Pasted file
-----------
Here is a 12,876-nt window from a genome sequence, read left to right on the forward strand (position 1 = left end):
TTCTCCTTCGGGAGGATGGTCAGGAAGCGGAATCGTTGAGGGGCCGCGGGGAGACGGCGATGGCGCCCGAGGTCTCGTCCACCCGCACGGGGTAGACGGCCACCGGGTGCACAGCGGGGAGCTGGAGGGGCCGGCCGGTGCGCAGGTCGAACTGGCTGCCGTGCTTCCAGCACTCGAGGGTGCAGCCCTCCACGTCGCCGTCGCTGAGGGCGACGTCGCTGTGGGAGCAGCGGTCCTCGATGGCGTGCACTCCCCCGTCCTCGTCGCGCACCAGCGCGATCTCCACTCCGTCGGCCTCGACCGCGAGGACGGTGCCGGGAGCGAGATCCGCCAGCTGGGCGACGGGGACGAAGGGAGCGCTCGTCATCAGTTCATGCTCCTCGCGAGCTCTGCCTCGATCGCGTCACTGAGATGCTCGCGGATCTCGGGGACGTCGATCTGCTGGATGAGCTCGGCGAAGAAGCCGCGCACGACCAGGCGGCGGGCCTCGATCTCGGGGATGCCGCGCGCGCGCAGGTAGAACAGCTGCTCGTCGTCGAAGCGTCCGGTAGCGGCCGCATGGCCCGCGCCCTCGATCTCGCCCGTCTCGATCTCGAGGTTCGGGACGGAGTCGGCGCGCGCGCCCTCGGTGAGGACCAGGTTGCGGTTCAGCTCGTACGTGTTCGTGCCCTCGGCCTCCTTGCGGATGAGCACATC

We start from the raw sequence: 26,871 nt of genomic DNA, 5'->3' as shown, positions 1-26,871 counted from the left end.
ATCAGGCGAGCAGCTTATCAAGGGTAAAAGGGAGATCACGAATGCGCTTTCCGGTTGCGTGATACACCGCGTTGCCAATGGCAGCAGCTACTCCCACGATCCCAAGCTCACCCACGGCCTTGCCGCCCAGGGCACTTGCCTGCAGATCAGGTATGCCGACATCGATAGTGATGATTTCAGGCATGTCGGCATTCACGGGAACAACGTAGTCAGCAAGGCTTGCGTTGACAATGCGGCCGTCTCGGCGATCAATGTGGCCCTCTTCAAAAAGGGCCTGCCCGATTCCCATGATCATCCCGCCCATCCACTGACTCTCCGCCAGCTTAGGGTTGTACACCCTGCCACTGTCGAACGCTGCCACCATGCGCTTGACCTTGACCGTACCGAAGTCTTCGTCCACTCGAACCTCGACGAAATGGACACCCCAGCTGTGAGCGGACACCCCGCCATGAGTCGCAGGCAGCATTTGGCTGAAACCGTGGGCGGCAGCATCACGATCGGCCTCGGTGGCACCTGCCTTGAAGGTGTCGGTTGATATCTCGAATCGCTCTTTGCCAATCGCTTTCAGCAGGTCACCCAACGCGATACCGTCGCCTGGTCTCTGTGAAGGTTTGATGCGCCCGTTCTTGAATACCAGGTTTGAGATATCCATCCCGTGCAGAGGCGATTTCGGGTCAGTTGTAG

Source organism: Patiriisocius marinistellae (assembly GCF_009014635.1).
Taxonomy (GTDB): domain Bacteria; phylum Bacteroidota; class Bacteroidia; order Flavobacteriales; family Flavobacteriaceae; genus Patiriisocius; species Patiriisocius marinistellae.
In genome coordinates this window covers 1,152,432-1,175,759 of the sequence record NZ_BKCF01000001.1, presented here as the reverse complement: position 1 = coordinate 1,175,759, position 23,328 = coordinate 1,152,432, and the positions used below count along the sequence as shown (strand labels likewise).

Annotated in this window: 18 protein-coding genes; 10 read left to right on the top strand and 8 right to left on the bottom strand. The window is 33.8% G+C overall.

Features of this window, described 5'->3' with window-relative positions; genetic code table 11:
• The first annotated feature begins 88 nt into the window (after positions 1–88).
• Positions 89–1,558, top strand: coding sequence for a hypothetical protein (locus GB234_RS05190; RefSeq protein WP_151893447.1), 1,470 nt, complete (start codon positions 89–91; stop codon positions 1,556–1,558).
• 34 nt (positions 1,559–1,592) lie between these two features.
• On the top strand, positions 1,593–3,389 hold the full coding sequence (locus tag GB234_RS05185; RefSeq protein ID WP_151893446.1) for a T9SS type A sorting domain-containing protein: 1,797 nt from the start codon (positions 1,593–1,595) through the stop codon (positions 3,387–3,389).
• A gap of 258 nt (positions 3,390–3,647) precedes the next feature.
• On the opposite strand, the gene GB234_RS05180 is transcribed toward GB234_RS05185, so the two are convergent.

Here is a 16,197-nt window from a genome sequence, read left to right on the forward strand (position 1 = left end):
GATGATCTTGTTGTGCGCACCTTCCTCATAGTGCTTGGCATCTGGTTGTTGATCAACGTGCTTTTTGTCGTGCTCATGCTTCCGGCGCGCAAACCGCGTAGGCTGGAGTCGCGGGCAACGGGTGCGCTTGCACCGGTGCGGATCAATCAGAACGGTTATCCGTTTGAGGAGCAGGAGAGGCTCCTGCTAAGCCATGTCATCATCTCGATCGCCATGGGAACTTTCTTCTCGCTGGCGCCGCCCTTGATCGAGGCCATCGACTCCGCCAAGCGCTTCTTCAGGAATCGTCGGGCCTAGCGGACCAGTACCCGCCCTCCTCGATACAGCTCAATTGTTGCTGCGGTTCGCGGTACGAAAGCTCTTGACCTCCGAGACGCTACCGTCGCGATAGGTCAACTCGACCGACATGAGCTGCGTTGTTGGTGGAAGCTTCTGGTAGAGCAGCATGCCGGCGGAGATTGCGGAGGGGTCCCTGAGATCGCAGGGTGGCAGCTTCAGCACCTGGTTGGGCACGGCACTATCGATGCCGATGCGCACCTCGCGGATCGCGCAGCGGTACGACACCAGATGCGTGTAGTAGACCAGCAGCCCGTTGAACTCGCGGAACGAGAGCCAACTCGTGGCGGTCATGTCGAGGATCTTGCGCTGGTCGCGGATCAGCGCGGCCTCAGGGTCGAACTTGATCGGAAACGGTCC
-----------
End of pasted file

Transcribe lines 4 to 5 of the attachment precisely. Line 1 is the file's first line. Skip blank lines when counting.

ATCAGGCGAGCAGCTTATCAAGGGTAAAAGGGAGATCACGAATGCGCTTTCCGGTTGCGTGATACACCGCGTTGCCAATGGCAGCAGCTACTCCCACGATCCCAAGCTCACCCACGGCCTTGCCGCCCAGGGCACTTGCCTGCAGATCAGGTATGCCGACATCGATAGTGATGATTTCAGGCATGTCGGCATTCACGGGAACAACGTAGTCAGCAAGGCTTGCGTTGACAATGCGGCCGTCTCGGCGATCAATGTGGCCCTCTTCAAAAAGGGCCTGCCCGATTCCCATGATCATCCCGCCCATCCACTGACTCTCCGCCAGCTTAGGGTTGTACACCCTGCCACTGTCGAACGCTGCCACCATGCGCTTGACCTTGACCGTACCGAAGTCTTCGTCCACTCGAACCTCGACGAAATGGACACCCCAGCTGTGAGCGGACACCCCGCCATGAGTCGCAGGCAGCATTTGGCTGAAACCGTGGGCGGCAGCATCACGATCGGCCTCGGTGGCACCTGCCTTGAAGGTGTCGGTTGATATCTCGAATCGCTCTTTGCCAATCGCTTTCAGCAGGTCACCCAACGCGATACCGTCGCCTGGTCTCTGTGAAGGTTTGATGCGCCCGTTCTTGAATACCAGGTTTGAGATATCCATCCCGTGCAGAGGCGATTTCGGGTCAGTTGTAG

Source organism: Patiriisocius marinistellae (assembly GCF_009014635.1).